4. [4]
    The applicant was 43 to 44 years old at the time of offending, and 47 at the time of sentence.  She had a criminal history that was not significant and commenced only shortly before this offending.  The Crown case was overwhelming.  The applicant made some admissions at the trial but they were not significant.  The trial judge found that the applicant had shown no remorse.
  5. [5]
    The only ground of the proposed appeal is that the sentence is manifestly excessive.  That ground is pursued upon the basis that, having regard to the applicant’s mental health issues and the circumstance that she does not have a relevant criminal history, manifest excess in her sentence is revealed by comparing it with other sentences in what are submitted to be comparable cases.  The authorities upon which the applicant principally relies are two sentences imposed by the Chief Justice in cases in which the applicant’s supplier supplied drugs to other offenders who were convicted of trafficking offences, R v Peat (unreported, Indictment No 1631 of 2017, 27 July 2018) and R v Arnott (unreported, Indictment No 941 of 2018, 25 July 2018).  (The applicant disclaimed any contention that these offenders were co-offenders of the applicant such as to attract the application of the parity principle: see R v Illin (2014) 246 A Crim R 176.)  In addition, the applicant relies upon R v Church [2015] QCA 24 and R v Saggers [2016] QCA 344.  The respondent submits that those sentences are explained by the different circumstances in those cases and that R v Baradel [2016] QCA 114 demonstrates that the applicant’s sentence is not manifestly excessive.
  6. [6]
    There are significant distinguishing features in each of the four cases upon which the applicant relies, including the important distinction that in each of them the offender pleaded guilty.
  7. [7]
    In Arnott , the sentence was seven years’ imprisonment with parole eligibility after 25 months.  She was guilty of objectively more serious offending.  She had a network of at least 28 customers, including both recreational drug users and sellers, she had a supplier or suppliers in addition to the applicant’s supplier, she sometimes assisted the applicant’s supplier in his business, and she had other people working with her on occasions.  The early parole eligibility date was fixed with reference to mitigating circumstances that included the plea of guilty, a prospect of deportation during her sentence, and a period of pre-sentence custody.  The Chief Justice referred to factors explaining why a term of seven years was imposed even though it was shorter than the term in comparable cases to which her Honour was referred, including a relationship between that offender’s addiction and her offending.  But for that significant distinguishing factor and that offender’s plea of guilty her sentence might have been markedly more severe.  The applicant’s sentence is readily reconcilable with the sentence in Arnott .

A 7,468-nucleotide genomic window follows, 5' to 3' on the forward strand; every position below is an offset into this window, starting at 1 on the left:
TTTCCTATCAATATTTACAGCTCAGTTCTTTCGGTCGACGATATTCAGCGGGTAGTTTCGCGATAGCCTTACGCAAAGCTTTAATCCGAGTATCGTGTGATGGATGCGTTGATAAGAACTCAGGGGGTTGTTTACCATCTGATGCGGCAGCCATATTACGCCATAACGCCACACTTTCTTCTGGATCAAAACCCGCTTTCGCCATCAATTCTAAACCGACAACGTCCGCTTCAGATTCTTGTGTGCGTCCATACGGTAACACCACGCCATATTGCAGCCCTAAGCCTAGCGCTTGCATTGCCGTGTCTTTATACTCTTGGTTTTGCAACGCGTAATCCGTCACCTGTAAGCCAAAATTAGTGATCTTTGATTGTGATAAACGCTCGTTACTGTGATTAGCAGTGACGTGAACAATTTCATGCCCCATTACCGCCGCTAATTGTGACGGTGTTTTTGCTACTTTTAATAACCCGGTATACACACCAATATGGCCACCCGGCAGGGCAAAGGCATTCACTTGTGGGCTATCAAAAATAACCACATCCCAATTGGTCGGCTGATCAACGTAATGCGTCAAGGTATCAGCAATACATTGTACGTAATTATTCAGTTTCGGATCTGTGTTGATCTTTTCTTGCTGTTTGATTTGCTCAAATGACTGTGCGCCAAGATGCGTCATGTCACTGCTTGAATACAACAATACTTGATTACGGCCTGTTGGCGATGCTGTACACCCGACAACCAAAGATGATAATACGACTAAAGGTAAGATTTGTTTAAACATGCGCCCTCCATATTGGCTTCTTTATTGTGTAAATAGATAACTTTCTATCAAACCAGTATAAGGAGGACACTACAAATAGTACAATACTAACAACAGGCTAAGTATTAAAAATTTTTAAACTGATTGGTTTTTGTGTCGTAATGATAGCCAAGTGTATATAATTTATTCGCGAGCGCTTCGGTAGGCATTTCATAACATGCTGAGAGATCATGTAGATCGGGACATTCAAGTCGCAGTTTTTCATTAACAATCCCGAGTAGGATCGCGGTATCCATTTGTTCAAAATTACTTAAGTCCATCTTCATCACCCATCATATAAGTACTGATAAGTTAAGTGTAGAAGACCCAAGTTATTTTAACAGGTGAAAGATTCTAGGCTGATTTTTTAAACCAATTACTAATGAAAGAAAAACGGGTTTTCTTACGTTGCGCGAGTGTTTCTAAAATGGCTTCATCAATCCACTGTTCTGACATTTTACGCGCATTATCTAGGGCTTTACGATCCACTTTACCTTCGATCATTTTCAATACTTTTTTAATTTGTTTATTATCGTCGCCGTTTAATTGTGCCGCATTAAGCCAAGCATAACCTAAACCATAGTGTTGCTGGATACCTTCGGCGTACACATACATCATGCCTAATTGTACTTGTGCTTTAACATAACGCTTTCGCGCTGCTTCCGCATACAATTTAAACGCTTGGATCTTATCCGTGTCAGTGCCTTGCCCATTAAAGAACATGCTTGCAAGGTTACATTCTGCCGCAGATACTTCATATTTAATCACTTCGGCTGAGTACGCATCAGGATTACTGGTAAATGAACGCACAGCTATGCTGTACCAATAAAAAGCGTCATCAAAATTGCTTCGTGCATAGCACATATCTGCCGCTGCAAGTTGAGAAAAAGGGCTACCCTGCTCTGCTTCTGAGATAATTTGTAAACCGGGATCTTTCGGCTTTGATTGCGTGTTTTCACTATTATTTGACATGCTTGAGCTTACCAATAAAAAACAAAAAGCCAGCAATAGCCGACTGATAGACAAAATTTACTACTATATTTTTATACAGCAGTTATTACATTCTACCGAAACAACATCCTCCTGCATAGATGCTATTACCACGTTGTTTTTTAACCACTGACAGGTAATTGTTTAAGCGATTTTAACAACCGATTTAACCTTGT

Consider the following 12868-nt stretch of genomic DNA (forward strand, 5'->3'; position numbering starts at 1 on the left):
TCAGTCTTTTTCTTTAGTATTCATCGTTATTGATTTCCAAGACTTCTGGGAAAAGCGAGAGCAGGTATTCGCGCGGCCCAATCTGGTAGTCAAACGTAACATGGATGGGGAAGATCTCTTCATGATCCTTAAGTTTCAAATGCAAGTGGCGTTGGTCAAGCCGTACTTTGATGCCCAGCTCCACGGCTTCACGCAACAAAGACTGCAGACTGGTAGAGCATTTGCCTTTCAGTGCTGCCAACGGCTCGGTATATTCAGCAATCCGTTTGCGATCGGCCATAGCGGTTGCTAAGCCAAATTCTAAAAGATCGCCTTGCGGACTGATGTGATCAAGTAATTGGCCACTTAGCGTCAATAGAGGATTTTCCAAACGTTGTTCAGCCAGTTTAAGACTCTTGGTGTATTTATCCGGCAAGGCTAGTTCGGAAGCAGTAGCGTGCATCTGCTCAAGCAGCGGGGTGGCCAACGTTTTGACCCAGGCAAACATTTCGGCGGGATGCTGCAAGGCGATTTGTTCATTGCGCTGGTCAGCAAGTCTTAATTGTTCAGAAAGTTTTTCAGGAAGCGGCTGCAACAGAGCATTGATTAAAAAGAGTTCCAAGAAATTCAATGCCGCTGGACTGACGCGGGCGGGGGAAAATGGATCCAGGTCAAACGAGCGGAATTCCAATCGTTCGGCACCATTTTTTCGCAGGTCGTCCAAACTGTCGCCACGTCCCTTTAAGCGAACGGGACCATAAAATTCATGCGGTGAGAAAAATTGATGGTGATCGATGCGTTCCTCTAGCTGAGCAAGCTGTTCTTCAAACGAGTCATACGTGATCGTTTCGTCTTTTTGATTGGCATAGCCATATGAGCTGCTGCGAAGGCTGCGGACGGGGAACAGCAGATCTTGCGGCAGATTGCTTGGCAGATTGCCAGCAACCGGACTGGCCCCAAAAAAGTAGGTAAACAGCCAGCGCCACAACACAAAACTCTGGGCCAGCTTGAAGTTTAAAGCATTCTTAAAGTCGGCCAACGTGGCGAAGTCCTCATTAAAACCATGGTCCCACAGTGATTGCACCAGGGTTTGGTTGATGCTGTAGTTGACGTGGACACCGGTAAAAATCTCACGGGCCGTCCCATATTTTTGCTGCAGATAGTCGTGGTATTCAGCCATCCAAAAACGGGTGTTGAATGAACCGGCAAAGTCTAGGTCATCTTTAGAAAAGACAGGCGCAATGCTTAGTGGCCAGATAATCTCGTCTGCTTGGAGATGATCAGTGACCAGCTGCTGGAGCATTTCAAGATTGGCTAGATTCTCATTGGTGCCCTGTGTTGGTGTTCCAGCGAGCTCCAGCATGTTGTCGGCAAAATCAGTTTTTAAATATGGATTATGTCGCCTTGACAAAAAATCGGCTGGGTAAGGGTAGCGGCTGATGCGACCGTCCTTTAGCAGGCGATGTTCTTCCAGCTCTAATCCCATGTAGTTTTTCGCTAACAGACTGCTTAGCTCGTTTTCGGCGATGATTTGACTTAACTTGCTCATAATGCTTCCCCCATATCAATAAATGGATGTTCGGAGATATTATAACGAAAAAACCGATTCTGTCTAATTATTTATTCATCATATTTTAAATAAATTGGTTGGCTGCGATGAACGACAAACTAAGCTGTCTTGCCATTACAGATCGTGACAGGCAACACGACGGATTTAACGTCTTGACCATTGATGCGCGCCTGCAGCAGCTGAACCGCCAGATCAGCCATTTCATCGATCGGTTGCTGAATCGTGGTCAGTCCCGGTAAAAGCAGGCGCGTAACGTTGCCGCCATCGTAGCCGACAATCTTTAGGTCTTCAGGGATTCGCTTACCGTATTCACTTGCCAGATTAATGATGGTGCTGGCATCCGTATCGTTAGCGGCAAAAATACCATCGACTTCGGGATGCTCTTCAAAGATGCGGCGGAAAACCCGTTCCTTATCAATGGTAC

8. [8]
    A sentence of six years’ imprisonment with parole eligibility after about 15 months in Peat was imposed upon a count of trafficking for an offence which was objectively more serious than the applicant’s trafficking offence.  That offender had her own trafficking business and she sometimes helped the applicant’s supplier with his business.  She also bought drugs from a different supplier, she supplied in both wholesale and street level amounts, and there were other indications of sophistication in her business.  On the other hand, the period of her trafficking (about four and a half months) was much shorter than the period of the applicant’s trafficking and that offender’s profits, apparently like any profit earned by the applicant, seemed to be modest.  In addition to that offender’s plea of guilty, the Chief Justice took into account many distinctive personal circumstances in addition to that offender’s prejudicial early life, various serious traumas in her adult life, and her mental health issues.  She had a significant physical disease.  Her drug addiction appeared to have been sparked by her husband’s death.  She was rehabilitated to the extent that she was not using drugs.  For her, serving a sentence of imprisonment would be very difficult.  In light of the many distinguishing features, that offender’s sentence does not supply any indication that the applicant’s more severe sentence imposed after a trial is excessive.
  9. [9]